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Convincing a cumstomer to pay for a landscape plan.

Discussion in 'Landscape Architecture and Design' started by keithslawnc, Aug 8, 2011.

  1. GreenI.A.

    GreenI.A. LawnSite Silver Member
    Posts: 2,132

    Old thread that was brought back up yesterday. But I'll add my two cents on how I handle this. I do the initial design consult at no charge, basically the walk around with the property owners to see what they are looking for and give my recomendations. I also get all the measurements and most importantly their budget (along with gauging their interest and likelyhood they will increase their budget. I then show them sample before and after pictures along with sample design printouts. I like to show them the before picture then the design so that they can imagine how the landscape job cameout. Then I show them the after photos so they can see how close it is to the design. Along with that I also show them a materials list for the job and calculations (without pricing), so that they see why the design is important. I find the clients are far less likely to question my design fee after doing the above. I do make sure to show them a simular design but nothing too close to their property.
  2. AGLA

    AGLA LawnSite Bronze Member
    Posts: 1,742

    GIA, I love your signature line!
  3. Executive Landscape

    Executive Landscape LawnSite Member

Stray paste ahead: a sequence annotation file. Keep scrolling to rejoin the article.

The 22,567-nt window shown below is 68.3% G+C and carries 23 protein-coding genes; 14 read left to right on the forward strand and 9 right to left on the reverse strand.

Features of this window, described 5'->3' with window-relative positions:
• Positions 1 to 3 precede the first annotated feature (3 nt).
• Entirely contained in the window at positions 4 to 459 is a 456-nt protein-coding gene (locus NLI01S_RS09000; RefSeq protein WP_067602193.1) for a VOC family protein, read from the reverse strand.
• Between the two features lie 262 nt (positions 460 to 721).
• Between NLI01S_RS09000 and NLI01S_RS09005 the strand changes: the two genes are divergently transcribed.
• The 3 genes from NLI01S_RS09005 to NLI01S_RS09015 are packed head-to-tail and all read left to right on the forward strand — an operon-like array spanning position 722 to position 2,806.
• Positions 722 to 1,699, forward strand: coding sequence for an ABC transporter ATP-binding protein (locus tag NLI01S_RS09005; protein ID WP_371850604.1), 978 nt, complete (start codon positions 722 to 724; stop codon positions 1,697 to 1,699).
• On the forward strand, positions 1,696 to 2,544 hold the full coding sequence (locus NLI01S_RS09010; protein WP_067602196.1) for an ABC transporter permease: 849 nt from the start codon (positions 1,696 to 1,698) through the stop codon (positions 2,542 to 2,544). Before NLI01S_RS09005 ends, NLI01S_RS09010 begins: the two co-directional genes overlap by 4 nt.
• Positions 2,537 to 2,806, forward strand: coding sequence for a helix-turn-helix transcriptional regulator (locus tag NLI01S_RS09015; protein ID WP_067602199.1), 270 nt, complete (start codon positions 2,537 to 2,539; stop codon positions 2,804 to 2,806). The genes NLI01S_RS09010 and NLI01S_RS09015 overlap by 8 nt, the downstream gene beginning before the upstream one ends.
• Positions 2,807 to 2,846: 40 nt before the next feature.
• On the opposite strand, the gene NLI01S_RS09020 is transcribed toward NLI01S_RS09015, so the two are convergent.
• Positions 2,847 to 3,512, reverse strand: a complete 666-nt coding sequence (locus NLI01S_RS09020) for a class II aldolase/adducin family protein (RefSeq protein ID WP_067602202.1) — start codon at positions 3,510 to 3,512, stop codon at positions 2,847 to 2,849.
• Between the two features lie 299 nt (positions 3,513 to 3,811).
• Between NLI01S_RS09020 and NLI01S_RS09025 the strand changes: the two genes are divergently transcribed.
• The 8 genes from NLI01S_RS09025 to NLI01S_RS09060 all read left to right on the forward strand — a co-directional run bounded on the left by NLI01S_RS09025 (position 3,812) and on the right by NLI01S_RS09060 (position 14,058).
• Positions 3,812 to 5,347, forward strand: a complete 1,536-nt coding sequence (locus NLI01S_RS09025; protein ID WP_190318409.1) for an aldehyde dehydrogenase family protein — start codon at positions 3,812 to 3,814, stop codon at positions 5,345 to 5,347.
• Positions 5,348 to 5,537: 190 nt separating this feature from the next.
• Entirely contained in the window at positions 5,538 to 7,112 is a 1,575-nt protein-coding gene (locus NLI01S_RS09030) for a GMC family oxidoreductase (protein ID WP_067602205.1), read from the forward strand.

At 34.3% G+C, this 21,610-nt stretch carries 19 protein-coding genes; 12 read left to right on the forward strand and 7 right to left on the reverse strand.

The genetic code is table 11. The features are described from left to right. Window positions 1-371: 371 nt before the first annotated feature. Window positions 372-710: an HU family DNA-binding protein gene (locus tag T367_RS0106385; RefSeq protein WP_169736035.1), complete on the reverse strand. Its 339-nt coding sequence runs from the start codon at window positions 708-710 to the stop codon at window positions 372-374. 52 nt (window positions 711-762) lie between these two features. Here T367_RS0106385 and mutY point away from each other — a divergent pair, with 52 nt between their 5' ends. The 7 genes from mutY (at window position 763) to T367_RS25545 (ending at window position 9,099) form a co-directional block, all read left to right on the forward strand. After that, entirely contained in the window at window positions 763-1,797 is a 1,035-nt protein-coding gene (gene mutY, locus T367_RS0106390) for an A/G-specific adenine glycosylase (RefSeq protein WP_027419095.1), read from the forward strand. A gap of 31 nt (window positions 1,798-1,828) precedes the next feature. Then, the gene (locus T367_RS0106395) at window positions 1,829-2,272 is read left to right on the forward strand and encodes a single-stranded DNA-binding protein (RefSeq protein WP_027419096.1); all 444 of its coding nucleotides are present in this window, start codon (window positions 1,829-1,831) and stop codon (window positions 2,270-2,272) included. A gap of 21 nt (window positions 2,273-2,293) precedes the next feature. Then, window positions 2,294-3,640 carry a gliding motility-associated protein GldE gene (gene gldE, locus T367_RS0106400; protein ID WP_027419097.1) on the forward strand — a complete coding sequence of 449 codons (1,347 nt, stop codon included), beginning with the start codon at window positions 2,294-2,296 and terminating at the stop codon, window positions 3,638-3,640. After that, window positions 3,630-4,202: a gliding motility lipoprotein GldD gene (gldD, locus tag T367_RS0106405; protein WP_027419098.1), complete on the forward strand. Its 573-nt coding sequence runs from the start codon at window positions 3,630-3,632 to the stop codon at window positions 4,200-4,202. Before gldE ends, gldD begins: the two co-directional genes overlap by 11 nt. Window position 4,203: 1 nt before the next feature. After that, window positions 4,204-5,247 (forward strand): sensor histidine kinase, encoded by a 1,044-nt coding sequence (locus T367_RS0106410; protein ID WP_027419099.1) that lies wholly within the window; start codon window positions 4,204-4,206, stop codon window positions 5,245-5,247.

Posts: 17

    Papercutter has given you almost exactly the same advice that I would, and we have alot of experience with $100,000+ installs. The fact is that designs that cost thousands of dollars are, for the most part, a thing of the past, especially when that client is not a referral from another client. Dont get me wrong you should be paid for a design every time, but this situation would require your client to be convinced that YOU need to design/install their project in order to pay what you are asking. The business world has changed, technology is better and competition is stiffer, and you and your LA are trying to approach it from where our industry was, not where our industry is. Your LA should of had a portfolio of designs and ideas that blew away your client and justified the design cost. People will not spend thousands on something they dont know that they will like, and that is completely reasonable. It sounds like during your 3 hour appt. your client did not buy you and your LA, it is important to know that your client is never buying a design, they are buying you and what they perceive to be your abilities. In this case you should suggest changes to the design(overall design, plantings, is it to scale) that they have and find out if they are happy with it, if your suggestions make sense to them then you are back in the game. We all learn these lessons the hard way, you will be better prepared the next time and that is a very positive thing. Keep in mind that your client hired you to do maintenance and therefore views you as a maintenance company, your competitor is probably specializing in design/install and that is how your client views them, that alone is a very steep hill to climb. Most clients would not hire their maintenance company to do a design/install of this size, that is also a reasonable thought process. If you want to be a design/install company then you need to make sure your clients are very aware that is your specialty and market your company accordingly. Best of luck to you, focus on one thing and be great at it!

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